Katie Kelly | Three Dark Days

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Folk: Appalachian Folk Folk: Progressive Folk Moods: Solo Female Artist
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Three Dark Days

by Katie Kelly

Katie Kelly's debut album Three Dark Days weaves in and out of the folk genre.
Genre: Folk: Appalachian Folk
Release Date: 

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  Song Share Time Download
1. Bless Me Father
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3:21 $0.99
2. I Still Love You
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4:25 $0.99
3. Stay, Simply Stay
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3:17 $0.99
4. Some Kind of Lover
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2:46 $0.99
5. Never Rested Well
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4:16 $0.99
6. The Lonely Hours
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5:18 $0.99
7. Swept Under the Rug
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3:55 $0.99
8. Dream a Little Dream
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2:21 $0.99
9. Let Go, Let Go, Let Go
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3:53 $0.99
10. I Tried Anyway
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5:30 $0.99
11. I'll Carry You
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3:51 $0.99
12. Jakob
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5:58 $0.99
Available as MP3, MP3 320, and FLAC files.


Album Notes
Out of the Dark
Katie Kelly releases first solo record Three Dark Day

Singer/songwriter Katie Kelly is best known for her work with Wilkes-Barre based folk-rock act Ashes for Trees. Kelly steps out into the spotlight and is set to release her first solo record, Three Dark Days, on Saturday, Oct. 20 with a release party at The Rattler, 37 North Main St., Pittston. The album will be available at her shows and at the Gallery of Sound, Barnes and Noble, Amazon.com, iTunes and Spotify shortly thereafter.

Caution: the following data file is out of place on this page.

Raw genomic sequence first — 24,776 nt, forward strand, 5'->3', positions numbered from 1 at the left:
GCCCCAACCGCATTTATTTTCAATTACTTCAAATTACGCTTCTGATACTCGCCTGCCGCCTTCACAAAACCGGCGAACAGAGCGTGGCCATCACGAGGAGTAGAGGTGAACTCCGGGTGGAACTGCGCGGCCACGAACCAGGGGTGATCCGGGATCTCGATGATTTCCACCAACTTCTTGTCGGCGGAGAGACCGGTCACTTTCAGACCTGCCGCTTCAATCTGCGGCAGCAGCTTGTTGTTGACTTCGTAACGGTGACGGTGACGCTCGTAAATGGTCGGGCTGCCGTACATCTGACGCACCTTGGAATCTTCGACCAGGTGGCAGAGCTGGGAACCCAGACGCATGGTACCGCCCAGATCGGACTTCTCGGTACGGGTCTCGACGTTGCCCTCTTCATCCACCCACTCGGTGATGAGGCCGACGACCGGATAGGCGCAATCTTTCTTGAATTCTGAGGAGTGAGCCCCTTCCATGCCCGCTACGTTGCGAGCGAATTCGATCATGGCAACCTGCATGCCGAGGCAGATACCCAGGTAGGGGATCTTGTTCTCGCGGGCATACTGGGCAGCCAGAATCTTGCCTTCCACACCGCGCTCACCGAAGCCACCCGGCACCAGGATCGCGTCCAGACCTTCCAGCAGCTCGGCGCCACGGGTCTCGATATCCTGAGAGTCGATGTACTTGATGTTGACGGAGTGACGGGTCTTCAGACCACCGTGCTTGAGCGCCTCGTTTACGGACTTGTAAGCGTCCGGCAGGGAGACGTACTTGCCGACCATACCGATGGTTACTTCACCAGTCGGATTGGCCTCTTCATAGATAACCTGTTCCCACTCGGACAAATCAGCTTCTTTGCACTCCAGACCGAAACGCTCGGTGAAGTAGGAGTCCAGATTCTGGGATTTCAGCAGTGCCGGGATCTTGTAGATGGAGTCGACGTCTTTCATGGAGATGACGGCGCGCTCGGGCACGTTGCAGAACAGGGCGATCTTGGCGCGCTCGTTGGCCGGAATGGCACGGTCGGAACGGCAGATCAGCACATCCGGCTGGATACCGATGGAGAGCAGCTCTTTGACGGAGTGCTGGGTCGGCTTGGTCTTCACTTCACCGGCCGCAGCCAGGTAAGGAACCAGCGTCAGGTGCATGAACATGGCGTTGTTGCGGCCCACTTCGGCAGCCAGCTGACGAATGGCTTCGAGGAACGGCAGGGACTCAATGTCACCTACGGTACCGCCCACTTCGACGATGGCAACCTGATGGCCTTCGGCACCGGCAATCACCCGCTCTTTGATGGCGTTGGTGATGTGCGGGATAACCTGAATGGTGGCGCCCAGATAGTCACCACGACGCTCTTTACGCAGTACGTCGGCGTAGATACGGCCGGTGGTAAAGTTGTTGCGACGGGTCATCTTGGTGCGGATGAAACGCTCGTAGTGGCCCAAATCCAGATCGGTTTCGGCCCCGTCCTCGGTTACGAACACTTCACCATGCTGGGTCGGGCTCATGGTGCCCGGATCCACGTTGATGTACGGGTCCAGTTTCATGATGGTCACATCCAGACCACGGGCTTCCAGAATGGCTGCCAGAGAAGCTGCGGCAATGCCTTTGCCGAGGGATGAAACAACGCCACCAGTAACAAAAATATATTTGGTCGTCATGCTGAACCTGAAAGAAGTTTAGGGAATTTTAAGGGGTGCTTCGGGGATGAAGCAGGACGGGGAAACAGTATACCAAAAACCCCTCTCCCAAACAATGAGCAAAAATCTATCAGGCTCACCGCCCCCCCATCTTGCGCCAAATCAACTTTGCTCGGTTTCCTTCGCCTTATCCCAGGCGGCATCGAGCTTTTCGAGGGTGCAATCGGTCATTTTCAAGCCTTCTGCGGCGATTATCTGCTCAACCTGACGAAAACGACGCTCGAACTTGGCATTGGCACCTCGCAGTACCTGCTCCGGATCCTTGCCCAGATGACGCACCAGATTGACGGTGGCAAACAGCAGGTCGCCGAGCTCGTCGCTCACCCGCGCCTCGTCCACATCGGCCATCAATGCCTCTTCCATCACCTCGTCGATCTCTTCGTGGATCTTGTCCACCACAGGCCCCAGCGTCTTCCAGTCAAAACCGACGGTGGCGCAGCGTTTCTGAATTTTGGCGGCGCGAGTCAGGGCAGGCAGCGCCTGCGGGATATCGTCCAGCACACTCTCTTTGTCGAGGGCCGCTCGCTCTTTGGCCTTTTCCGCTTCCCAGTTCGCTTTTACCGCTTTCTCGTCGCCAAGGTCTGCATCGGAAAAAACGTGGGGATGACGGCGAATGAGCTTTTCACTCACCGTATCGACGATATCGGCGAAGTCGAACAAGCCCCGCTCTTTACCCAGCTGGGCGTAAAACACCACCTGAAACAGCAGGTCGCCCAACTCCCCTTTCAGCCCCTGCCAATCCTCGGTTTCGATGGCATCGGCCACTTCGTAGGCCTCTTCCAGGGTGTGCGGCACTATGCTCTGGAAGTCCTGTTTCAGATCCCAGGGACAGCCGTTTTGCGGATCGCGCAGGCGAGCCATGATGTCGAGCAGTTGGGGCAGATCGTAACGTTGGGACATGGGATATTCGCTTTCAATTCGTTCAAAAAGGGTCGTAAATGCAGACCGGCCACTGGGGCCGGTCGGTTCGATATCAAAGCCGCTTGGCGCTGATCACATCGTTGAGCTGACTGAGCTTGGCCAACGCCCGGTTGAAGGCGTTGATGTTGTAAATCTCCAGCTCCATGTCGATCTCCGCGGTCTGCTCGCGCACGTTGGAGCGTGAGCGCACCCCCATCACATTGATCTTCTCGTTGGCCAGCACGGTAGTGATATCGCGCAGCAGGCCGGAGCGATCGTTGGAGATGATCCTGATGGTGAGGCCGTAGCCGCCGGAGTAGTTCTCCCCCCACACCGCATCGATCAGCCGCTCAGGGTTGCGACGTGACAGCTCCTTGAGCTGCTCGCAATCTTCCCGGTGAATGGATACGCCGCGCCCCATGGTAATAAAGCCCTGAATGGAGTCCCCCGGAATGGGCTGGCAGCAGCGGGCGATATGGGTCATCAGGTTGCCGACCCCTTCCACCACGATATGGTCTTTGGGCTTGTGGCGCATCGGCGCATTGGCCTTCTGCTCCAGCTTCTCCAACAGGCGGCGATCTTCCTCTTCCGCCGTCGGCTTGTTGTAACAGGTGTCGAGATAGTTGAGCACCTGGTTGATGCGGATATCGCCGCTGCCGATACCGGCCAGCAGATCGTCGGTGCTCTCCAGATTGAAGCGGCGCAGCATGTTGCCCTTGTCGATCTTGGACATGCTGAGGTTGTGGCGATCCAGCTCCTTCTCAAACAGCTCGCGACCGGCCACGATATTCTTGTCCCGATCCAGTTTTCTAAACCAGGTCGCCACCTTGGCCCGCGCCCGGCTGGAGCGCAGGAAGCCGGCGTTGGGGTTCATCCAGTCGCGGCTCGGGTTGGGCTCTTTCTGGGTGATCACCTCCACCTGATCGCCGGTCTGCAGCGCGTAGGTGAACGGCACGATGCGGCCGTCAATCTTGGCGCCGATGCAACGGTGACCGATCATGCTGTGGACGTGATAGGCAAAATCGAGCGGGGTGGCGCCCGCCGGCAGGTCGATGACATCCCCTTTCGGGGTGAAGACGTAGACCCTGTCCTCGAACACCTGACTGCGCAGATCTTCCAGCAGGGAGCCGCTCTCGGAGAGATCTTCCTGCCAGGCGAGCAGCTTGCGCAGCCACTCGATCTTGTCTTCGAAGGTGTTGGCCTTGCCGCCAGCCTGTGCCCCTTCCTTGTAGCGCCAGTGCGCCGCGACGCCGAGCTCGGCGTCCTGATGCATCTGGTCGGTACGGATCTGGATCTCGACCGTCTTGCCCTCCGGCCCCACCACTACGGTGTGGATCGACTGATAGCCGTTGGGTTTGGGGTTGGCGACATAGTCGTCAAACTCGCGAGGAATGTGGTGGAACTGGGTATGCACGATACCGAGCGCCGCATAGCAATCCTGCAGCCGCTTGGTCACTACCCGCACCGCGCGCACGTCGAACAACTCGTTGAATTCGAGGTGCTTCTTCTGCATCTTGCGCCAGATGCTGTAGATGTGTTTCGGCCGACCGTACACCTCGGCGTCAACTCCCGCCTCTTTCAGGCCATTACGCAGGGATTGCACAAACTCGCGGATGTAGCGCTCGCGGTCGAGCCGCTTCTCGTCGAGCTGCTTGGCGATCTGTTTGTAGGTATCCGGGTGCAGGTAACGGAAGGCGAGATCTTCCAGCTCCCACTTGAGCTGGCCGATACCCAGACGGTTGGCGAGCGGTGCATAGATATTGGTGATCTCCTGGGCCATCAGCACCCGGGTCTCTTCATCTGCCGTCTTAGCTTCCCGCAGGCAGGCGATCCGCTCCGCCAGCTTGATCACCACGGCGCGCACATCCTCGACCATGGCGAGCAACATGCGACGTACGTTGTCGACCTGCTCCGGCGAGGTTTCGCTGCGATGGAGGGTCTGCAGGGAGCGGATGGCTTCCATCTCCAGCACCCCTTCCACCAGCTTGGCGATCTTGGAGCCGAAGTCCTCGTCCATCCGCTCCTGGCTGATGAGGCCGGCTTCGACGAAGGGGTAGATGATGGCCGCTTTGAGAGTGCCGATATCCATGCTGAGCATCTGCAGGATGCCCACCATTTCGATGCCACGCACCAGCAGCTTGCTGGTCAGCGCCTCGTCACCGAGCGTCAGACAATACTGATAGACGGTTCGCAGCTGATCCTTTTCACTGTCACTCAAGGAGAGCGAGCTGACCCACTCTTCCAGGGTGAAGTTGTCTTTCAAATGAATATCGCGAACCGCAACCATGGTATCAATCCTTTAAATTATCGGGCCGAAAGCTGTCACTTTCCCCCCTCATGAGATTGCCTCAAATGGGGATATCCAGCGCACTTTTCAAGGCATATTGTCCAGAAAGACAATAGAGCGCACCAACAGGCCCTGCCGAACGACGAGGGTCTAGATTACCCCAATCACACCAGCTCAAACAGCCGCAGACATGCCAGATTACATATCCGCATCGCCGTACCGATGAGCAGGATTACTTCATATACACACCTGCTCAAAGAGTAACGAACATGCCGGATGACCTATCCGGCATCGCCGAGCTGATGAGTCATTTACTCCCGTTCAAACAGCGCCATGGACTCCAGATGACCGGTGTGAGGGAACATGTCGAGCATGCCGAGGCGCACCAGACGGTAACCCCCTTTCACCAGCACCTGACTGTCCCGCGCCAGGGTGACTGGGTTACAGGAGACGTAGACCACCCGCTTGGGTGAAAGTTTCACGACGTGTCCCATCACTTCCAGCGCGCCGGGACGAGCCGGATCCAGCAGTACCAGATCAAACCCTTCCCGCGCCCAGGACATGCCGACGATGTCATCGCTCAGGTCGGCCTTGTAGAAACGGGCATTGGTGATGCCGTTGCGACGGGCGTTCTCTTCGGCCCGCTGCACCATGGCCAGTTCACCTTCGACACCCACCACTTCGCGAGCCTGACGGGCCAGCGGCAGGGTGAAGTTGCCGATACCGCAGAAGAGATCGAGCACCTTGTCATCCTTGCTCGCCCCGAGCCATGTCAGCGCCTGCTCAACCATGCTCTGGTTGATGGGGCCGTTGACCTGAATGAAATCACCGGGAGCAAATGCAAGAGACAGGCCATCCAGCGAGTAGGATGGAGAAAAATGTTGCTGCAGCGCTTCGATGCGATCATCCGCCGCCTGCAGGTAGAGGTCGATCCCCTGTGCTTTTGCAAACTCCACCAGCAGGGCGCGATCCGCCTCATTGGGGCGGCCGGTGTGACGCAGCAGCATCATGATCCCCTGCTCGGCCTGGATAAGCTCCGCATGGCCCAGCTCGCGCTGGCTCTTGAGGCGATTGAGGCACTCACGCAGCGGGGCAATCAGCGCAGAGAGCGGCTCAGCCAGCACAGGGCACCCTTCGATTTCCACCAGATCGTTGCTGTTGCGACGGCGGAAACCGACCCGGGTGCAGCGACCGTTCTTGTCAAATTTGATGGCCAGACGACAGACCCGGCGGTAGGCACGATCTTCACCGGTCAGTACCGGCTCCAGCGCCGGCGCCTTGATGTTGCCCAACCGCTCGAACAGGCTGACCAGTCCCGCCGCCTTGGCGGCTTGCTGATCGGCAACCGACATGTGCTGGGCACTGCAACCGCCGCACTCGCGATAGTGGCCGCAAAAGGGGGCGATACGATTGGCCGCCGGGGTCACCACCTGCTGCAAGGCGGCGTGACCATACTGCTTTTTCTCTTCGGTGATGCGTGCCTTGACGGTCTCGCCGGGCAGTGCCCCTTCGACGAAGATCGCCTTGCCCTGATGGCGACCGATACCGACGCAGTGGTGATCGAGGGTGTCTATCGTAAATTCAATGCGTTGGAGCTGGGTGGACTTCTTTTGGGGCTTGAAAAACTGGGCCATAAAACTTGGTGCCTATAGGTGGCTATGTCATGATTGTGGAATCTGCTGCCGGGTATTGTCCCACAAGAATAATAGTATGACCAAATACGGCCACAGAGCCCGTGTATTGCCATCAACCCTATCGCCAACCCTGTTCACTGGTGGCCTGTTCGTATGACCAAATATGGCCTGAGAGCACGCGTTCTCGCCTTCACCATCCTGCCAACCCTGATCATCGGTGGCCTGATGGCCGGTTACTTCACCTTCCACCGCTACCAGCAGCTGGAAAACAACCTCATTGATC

Citing influences like Chris Pureka, The Lumineers, Bon Iver, and Mumford and Sons, Kelly says her music started taking a turn outside the folk genre when she began playing with eclectic songwriters Terry Childers and Ray Novitski. She also found herself with a large support staff of musicians, family and friends while in the studio.
“Something I like to emphasize when discussing my album it that although I wrote all the material, it in no way was a completely ‘solo’ effort,” Kelly said. “I’ve had the pleasure of working with two amazing engineers, Joe Loftus and Jay Preston of J.L. Studios. I was also very fortunate to have quite a few talented local musicians join me in the studio.”
The extensive list of collaborators includes Childers, Justin Mazar and Matthew Gabriel (MiZ), Aaron McCurdy, Conrad Miller, Betty Harlot, Ray Novitski, Ryan Post and Kurt Baumer.
“Initially, I just wanted to create a 4 song EP that was a bare bones production to hand out at gigs,” Kelly said. “As the process carried on, I found old tracks that had been unfinished at Joe’s studio and also hit a creative streak and wrote quite a few new songs. At first, I was very concerned, and wanted the album to be a very minimal production of folk tunes, but as the months went by I gained influence from playing with The Love Crimes and discovering new music. I was very hesitant to add synth sounds or electric guitar, but Joe Loftus put it best, ‘Record the songs how you like to hear them’.”
Kelly looks at Three Dark Days ultimately as a journey. As she reflects upon personal losses in her life throughout the record’s 12 tracks, the music seems to wrap its arms around her voice and help carry her out of the darkness.
“Although some of the songs were written years ago, 2012 was an especially difficult year,” Kelly said. “The most important thing in my life is my loved ones, and the year saw the death of three different people; a woman I’ve loved like a mother since the day I was born; the loss of a lifelong friend; and the loss of my lifelong love. In essence the dark ‘lonely hours’ were settling in. But the entire year wasn’t bleak, and I think that’s reflected in the record. If there’s not light at the end of the tunnel, then at least there’s a resolution. An ending is absolute, which provides some comfort, or forces a return to comfort over time.”

— tom graham


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